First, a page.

3 min read

Leading Forward: Shepherding Your Church Post-Pandemic

As we move toward the end of 2022, there’s no time machine that will take us back to the pre-pandemic world of the previous decade. As pastors and church leaders, we need to envision a new way forward into 2023 and beyond.

You and your staff team may be discouraged by the lack of attendance and engagement among your congregation. You’re not alone in this concern—our culture has shifted, and every church leader is facing the challenge of leading forward. A survey by Pew Research showed that in-person church attendance isn’t rebounding as hoped.

While your staff team may have put on a brave face as they rolled out this fall’s programming, they’re more tired and empty than they’re letting you know. The dwindling pool of volunteers and lukewarm response to their efforts is wearing them down.

You need refreshment and so does your team. So, what’s next?

Fresh Perspective

As you listen to God and observe the needs around you in this cultural moment, how do you as a leader draw your team together for fresh inspiration and strategy?

Looking forward rather than looking back is a key factor of inspirational leadership for this season. Rather than trying to patch together a strategy to achieve the past vision and mission of your church, acknowledge that you’re in a new season. Bring your team together to listen to God and receive insight. Then look for opportunities to exemplify the timeless Good News of Jesus in a culture that’s experiencing anxiety, loneliness, and dislocation. Knowing that the future won’t look like the past can be freeing for your team as they seek God for fresh ideas to reach outside the church and into the community.

We know from Best Christian Workplaces Institute research that Inspirational Leadership and Sustainable Strategy are two key factors that are present in a flourishing church or Christian organization. In a season of discouragement, it’s particularly important to focus on these two factors.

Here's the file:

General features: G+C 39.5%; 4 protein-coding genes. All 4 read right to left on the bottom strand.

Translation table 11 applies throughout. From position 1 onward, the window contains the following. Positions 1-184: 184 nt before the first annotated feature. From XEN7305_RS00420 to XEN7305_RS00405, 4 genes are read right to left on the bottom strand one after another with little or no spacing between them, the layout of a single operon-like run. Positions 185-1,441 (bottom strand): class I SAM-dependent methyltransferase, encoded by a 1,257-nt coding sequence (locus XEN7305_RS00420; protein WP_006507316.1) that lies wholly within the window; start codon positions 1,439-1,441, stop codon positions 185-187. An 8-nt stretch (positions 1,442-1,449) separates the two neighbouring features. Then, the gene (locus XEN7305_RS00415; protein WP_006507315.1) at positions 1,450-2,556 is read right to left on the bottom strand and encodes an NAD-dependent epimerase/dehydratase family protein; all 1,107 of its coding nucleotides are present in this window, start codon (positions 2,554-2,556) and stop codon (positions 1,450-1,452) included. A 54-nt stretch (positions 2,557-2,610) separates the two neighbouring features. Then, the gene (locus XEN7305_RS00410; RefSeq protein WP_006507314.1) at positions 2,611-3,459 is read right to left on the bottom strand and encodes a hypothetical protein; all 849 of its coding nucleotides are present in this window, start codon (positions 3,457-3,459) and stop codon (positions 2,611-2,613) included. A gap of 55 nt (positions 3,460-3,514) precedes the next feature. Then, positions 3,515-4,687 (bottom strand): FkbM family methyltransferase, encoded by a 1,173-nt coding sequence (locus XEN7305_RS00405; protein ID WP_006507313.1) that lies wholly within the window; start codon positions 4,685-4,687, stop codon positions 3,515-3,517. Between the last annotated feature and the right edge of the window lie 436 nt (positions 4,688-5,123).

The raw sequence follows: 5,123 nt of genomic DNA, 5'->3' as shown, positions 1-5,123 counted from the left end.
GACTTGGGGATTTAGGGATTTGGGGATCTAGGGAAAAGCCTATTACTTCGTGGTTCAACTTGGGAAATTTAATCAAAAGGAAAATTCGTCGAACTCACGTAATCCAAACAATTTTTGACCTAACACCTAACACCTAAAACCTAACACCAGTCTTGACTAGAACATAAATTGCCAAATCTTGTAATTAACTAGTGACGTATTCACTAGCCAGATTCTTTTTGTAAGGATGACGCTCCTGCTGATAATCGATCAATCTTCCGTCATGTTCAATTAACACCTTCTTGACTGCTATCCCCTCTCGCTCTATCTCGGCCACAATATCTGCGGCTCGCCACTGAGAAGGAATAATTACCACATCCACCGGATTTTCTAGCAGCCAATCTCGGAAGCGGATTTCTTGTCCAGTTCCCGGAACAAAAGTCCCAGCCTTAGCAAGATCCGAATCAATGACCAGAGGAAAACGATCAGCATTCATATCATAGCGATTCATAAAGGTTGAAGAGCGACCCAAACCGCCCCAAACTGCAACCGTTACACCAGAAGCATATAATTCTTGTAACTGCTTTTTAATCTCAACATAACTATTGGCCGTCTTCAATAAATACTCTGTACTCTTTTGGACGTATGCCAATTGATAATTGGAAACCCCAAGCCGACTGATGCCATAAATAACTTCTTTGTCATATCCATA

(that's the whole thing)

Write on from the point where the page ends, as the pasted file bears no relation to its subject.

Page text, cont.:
Inspirational leaders embody the qualities of trustworthiness, care, and selflessness. An inspirational leader listens to the concerns of the people they lead and continues to point people forward rather than dwelling on past issues. Sustainable Strategy provides clear goals, so the staff team knows how their work fits into the overall mission.

In a recent podcast episode, Craig Walker, HR director of NewSpring Church in South Carolina, underscored the importance of a clear strategy for staff to rally around. "Having a simple but clear focus was a major rallying cry for our staff. There's a lot of uncertainty in the world, but they knew what we were going after.”

Internal Culture Matters

Now’s the time to pay attention to the internal culture of your staff team, so you’re positioned with enough energy to pursue a healthy new vision. Guard and protect the positive aspects of your workplace culture and seek to maximize your strengths. As you demonstrate your commitment to the good of your staff team and community, you’re showing your team that you care about their contributions. This environment of connection and respect will infuse your team with the energy and momentum to move forward.

Also, it’s time to root out any “culture vultures”—those dysfunctional processes or people who sap energy from a team and impede progress. While this may mean making hard decisions about personnel or programs that are not strategically viable, any short-term pain from these moves will result in the long-term potential for growth and a flourishing culture.

Assessing Where You Are

While you may have a sense of what your staff team is thinking and feeling, how can you accurately assess your internal culture? You regularly measure donations, church attendance, and small group participation; in the same way, you need a mechanism for measuring staff morale.

Many leaders find that an anonymous, data-driven approach to measuring staff engagement is helpful. You may have a trusting environment where employees feel free to share thoughts, ideas, and even disagreements in a productive way. But using an outside expert to collect and interpret data can provide an even more robust and honest assessment of the current state of your staff culture.

Next Steps

Rather than waiting for ministry life to “return to normal,” take steps to assess your own motivation and vision and that of your team. Acknowledging discouragement and tiredness doesn’t mean you have to stay down. Honesty provides an environment for moving forward and seeking out fresh vision and energy from God.

While you’re assessing the current state of your team, have the courage to make bold changes if needed. Then you and your team won’t keep tripping over situations that need to be resolved. You’ll clear the way for momentum.

The Good News of Jesus still applies to the needs in our culture! Rather than looking back, we can look forward to new ways of connecting timeless truths to the needs of our day.

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